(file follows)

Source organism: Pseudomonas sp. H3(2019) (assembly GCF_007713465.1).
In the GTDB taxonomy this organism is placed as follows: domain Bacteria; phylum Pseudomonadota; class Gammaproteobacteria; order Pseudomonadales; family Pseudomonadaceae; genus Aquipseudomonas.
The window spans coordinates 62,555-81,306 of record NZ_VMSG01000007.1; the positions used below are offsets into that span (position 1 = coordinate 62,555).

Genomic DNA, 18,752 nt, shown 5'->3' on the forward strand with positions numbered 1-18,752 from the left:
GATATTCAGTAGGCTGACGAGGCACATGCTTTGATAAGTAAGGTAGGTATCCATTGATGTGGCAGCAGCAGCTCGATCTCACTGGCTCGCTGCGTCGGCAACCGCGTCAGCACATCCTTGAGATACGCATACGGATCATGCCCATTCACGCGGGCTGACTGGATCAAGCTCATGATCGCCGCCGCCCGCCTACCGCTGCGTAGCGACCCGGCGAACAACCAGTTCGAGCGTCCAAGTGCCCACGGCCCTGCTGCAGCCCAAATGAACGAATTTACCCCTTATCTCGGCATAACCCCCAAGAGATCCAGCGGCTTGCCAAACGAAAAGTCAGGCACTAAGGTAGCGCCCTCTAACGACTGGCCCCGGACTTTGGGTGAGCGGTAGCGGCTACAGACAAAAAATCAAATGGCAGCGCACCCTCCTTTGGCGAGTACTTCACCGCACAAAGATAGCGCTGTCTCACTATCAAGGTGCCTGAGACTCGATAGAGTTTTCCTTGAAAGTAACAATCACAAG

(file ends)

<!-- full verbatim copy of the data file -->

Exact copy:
Source organism: Pseudomonas sp. H3(2019) (assembly GCF_007713465.1).
In the GTDB taxonomy this organism is placed as follows: domain Bacteria; phylum Pseudomonadota; class Gammaproteobacteria; order Pseudomonadales; family Pseudomonadaceae; genus Aquipseudomonas.
The window spans coordinates 62,555-81,306 of record NZ_VMSG01000007.1; the positions used below are offsets into that span (position 1 = coordinate 62,555).

Genomic DNA, 18,752 nt, shown 5'->3' on the forward strand with positions numbered 1-18,752 from the left:
GATATTCAGTAGGCTGACGAGGCACATGCTTTGATAAGTAAGGTAGGTATCCATTGATGTGGCAGCAGCAGCTCGATCTCACTGGCTCGCTGCGTCGGCAACCGCGTCAGCACATCCTTGAGATACGCATACGGATCATGCCCATTCACGCGGGCTGACTGGATCAAGCTCATGATCGCCGCCGCCCGCCTACCGCTGCGTAGCGACCCGGCGAACAACCAGTTCGAGCGTCCAAGTGCCCACGGCCCTGCTGCAGCCCAAATGAACGAATTTACCCCTTATCTCGGCATAACCCCCAAGAGATCCAGCGGCTTGCCAAACGAAAAGTCAGGCACTAAGGTAGCGCCCTCTAACGACTGGCCCCGGACTTTGGGTGAGCGGTAGCGGCTACAGACAAAAAATCAAATGGCAGCGCACCCTCCTTTGGCGAGTACTTCACCGCACAAAGATAGCGCTGTCTCACTATCAAGGTGCCTGAGACTCGATAGAGTTTTCCTTGAAAGTAACAATCACAAG